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Dublin: 6°C Monday 18 January 2021

21-year-old Ryan a force for Ireland as he holds himself to highest standards

The Leinster lock is already an impressive presence in Test rugby.

IT SAYS A lot about James Ryan that even after a game like Saturday’s, he was immediately focusing on one of his shortcomings.

The second row had just helped Ireland to a third win in three Six Nations games. It was just his sixth cap, only his second Six Nations start. All at the age of 21.

Jacob Stockdale, James Ryan and Rob Kearney celebrate after the game Ryan with Jacob Stockdale and Rob Kearney. Source: Billy Stickland/INPHO

And while there was an obvious degree of satisfaction, Ryan brought up his involvement in the phase of play where Conor Murray was injured just after Johnny Sexton’s tap penalty in the 69th minute.

The question was about Ireland’s control of their 37-27 win over Wales, but Ryan looked towards one of his negative contributions.

“I think in the second half, we kinda got on top of them and we could have finished them off a couple of times,” said the Leinster lock.

“There was one incident where we were on their line when Dan Leavy made a carry and I’m kinda braced over the ball and I kinda get dominated pretty much… well I don’t kinda get dominated, I do get dominated.

“Then, as a result, Murray is under pressure. We end up spilling the ball and we give them an easy out. I think moments like that, we could have been better at and as a result, could have put them away earlier.”

It’s typical of Ryan, who has a ceaseless desire to be the very best player he can be – a drive so strong that some of those who have worked with him say they haven’t seen in any other young player before.

Ryan’s character, leadership, rapid rise and his dominant early performance in Ireland’s second row have led to comparisons with Paul O’Connell, but the former St. Michael’s College man doesn’t feel he warrants such praise.

James Ryan with Josh Navidi Ryan makes a carry against the Welsh. Source: Dan Sheridan/INPHO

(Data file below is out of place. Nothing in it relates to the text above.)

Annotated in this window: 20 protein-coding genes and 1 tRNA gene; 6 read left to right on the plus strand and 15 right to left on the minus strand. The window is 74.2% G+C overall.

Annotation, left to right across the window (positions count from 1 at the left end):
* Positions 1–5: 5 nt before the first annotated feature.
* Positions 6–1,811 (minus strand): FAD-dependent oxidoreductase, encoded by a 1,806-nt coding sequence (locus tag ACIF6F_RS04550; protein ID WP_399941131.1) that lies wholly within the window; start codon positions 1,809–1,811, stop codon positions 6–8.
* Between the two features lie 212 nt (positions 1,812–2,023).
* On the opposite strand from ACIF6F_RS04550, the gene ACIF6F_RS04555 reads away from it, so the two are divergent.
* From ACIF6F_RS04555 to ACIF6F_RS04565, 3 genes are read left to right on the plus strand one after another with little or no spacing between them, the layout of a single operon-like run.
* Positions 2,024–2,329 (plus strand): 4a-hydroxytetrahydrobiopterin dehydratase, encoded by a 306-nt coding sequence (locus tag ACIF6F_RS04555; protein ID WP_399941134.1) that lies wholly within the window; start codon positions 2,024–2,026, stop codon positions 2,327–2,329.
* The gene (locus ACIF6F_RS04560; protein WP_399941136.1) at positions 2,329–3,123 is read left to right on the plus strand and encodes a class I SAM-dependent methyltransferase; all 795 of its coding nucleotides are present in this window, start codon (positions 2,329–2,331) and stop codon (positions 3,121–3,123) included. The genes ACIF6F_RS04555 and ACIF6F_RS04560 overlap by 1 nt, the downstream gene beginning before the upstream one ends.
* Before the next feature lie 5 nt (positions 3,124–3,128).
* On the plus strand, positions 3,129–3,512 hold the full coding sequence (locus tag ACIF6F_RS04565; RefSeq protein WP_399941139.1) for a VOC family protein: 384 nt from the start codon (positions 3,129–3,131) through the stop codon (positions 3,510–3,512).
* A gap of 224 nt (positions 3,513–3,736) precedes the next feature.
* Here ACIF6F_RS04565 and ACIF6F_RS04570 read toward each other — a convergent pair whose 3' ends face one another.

“It’s really humbling to be compared to someone like that but it’s not really appropriate. He’s one of the greats of Irish rugby and to be compared to someone like that is humbling but not appropriate.”

While Ryan said that he didn’t have a clear target in mind in terms of when he would break through with Ireland at senior level, he is not shy in stating that he felt he could reach this level sooner rather than later.

He does not appear to be the kind of person who will get carried away with early achievements, but Ryan has belief in his ability.

“Playing for Ireland is certainly something I had at the very forefront of my mind,” said Ryan when asked if he could have envisaged playing in the Six Nations 12 months ago.

“I can’t remember what was going on in my head this time last year but I would like to think I was pretty focused on it.”

Ryan’s ball-carrying has been outstanding for Ireland in his starts against France and Wales, while his tackling technique is superb and his set-piece work – particularly at tighthead lock in the scrums – is also highly advanced.

His emergence as a force for Ireland has made them a better team and squad, and the confidence around this group is growing and growing.

James Ryan Ryan gets a pass away under pressure. Source: Billy Stickland/INPHO

There are defensive issues to remedy before the closing two rounds of this Six Nations, but Ryan feels this Ireland squad is in a good place.

“I think we’ve just got some world-class players right across the team. Obviously, Mur  and Sexto kinda run a lot of the show in many respects. They’re world-class players.

“And I think the squad depth is brilliant. Guys get injured and guys are able to fill in really well.”

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Murray Kinsella

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